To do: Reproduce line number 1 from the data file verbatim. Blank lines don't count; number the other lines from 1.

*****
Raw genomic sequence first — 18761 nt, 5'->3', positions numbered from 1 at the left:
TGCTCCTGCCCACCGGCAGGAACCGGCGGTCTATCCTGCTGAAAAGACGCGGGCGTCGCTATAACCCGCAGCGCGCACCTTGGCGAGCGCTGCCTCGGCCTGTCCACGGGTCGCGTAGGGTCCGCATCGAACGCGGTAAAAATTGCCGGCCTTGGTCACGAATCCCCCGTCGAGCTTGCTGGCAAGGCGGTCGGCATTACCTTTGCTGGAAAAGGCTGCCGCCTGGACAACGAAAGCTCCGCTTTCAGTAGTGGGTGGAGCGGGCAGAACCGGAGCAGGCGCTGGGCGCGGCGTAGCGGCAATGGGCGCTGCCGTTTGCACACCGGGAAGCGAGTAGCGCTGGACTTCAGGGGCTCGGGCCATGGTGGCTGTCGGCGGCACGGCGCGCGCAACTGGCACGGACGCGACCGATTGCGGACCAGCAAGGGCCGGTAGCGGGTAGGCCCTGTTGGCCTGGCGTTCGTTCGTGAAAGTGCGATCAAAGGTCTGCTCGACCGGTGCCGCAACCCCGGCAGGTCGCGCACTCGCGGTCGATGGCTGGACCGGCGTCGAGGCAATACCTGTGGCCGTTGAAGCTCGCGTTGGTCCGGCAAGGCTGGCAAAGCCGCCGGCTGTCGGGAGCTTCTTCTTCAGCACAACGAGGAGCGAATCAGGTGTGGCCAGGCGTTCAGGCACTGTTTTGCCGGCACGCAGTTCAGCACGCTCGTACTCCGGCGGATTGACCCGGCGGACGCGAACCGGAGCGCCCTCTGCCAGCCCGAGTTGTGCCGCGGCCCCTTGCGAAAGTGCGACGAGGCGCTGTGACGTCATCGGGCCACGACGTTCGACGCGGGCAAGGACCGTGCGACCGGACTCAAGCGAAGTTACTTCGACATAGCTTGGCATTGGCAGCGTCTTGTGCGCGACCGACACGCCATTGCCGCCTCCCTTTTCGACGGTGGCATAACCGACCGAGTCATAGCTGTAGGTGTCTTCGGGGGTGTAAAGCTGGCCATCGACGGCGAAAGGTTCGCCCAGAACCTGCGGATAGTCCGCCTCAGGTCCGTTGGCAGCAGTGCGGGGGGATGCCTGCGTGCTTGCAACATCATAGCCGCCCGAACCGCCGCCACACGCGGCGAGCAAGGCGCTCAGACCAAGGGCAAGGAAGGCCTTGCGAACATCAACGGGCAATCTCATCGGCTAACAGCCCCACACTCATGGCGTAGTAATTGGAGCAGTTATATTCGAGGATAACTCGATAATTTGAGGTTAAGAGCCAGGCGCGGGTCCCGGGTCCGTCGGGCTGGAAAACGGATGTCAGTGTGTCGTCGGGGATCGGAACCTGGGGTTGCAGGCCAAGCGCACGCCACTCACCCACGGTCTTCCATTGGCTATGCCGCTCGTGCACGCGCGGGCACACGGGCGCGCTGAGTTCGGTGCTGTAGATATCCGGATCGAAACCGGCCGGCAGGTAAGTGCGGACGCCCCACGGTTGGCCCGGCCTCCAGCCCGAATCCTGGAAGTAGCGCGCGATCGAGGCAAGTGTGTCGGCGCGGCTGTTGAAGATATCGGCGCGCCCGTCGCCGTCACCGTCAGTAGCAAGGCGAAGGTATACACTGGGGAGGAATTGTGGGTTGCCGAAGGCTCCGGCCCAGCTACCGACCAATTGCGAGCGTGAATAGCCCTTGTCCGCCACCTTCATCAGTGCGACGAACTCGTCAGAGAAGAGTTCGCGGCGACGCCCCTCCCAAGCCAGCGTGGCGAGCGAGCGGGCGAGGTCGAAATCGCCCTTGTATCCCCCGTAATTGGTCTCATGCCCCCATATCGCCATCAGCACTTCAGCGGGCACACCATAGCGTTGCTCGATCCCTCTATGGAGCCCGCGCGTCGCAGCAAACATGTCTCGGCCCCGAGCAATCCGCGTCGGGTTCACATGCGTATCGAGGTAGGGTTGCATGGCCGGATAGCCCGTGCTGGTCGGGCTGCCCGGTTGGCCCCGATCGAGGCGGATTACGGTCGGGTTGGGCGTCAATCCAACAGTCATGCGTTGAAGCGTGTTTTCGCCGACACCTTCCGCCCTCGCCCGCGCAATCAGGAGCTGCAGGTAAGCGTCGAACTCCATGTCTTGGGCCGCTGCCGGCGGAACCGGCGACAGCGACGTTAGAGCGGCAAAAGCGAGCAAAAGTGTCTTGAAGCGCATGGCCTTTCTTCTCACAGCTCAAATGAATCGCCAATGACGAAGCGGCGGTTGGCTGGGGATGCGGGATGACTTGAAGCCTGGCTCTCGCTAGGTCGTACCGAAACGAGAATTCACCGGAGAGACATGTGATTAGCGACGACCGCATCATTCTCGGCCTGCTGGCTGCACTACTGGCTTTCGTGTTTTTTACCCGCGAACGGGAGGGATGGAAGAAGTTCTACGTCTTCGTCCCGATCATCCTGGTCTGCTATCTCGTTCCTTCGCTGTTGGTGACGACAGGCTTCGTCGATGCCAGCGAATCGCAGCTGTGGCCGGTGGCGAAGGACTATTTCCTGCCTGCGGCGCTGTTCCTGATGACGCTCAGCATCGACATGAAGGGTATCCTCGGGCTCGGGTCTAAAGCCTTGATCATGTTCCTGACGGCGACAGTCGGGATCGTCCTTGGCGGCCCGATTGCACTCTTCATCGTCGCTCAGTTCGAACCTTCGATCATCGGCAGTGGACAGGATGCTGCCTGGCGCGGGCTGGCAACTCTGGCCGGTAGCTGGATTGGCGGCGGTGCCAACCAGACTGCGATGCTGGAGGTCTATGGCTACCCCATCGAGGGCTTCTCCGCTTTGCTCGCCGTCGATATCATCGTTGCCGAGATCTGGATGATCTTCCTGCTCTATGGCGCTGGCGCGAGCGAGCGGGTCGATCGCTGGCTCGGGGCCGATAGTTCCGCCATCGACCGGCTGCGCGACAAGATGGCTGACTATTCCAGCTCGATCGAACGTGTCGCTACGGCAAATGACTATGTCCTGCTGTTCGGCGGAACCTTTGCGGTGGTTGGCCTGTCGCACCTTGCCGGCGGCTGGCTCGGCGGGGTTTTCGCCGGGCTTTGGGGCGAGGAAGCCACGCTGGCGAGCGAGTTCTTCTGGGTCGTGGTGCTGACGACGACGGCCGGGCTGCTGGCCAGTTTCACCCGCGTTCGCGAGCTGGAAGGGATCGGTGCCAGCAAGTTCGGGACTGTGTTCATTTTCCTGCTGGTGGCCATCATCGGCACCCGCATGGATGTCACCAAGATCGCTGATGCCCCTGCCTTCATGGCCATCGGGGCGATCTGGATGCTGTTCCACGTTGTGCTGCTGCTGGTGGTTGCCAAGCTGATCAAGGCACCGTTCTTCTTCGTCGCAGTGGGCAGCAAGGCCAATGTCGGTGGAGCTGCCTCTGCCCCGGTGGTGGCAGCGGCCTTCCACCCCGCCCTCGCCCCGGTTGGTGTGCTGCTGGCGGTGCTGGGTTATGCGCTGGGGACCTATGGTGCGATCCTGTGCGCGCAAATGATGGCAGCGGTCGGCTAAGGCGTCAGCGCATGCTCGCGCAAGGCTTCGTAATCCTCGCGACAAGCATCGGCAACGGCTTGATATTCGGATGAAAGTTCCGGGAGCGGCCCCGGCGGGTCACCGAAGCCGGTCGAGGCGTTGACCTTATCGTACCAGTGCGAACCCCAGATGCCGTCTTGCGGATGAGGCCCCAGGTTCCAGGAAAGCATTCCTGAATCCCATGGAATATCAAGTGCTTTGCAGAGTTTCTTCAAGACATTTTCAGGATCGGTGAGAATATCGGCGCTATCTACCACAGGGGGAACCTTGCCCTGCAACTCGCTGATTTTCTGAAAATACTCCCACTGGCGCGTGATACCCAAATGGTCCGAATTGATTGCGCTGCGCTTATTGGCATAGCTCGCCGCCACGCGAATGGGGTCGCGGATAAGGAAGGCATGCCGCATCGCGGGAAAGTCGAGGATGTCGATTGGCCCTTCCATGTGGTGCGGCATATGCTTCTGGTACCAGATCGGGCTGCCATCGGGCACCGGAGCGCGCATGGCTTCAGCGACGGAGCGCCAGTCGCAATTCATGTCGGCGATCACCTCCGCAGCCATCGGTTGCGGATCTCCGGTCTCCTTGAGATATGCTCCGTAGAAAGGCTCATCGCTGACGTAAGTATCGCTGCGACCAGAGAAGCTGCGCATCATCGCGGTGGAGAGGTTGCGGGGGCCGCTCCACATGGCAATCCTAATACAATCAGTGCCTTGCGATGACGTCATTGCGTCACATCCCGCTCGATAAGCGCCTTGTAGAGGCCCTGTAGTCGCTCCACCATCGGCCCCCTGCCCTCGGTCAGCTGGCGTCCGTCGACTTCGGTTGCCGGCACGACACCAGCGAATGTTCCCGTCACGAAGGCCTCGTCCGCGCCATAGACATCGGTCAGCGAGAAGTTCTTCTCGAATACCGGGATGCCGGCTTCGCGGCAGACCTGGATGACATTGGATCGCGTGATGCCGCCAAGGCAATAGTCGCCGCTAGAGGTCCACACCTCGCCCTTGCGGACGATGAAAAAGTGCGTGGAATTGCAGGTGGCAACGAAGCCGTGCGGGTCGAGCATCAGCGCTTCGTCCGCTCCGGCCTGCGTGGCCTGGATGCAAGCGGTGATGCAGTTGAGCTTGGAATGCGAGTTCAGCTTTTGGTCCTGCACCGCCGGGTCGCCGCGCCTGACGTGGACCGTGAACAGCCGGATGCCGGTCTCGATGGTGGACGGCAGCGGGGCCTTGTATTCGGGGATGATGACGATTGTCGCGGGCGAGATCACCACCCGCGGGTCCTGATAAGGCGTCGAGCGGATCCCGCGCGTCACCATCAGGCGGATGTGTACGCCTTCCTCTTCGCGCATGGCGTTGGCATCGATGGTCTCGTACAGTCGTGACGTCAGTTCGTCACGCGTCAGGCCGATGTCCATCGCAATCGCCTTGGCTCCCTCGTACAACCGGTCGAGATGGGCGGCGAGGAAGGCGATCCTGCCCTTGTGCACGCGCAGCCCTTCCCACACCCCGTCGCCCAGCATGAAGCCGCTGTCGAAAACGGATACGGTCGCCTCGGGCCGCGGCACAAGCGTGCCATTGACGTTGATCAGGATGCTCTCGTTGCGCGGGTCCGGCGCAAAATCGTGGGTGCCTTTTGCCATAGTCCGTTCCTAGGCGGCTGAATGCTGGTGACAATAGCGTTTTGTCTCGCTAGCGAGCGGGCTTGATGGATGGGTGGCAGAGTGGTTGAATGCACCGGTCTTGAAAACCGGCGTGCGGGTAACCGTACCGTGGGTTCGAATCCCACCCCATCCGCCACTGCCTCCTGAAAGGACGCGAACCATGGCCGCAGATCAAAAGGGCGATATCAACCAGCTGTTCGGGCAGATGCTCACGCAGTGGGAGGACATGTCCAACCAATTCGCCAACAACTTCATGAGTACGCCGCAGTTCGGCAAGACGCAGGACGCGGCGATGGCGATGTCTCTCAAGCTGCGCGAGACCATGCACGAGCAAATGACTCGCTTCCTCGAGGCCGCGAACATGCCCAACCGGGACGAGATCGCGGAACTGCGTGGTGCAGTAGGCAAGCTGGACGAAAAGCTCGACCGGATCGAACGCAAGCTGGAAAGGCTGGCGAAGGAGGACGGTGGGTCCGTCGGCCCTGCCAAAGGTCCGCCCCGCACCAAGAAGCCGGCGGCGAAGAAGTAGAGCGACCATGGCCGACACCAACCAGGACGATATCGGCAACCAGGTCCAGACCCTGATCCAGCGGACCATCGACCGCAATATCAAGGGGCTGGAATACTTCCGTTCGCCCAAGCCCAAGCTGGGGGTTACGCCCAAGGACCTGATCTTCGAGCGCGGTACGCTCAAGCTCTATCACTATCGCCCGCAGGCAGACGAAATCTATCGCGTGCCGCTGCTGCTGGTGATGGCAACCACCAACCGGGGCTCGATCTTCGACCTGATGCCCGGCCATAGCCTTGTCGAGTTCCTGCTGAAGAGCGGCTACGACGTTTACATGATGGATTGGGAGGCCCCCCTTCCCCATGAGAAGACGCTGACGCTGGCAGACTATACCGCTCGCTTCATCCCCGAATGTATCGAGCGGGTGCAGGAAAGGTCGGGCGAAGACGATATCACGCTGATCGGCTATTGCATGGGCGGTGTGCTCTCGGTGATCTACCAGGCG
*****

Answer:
Raw genomic sequence first — 18761 nt, 5'->3', positions numbered from 1 at the left: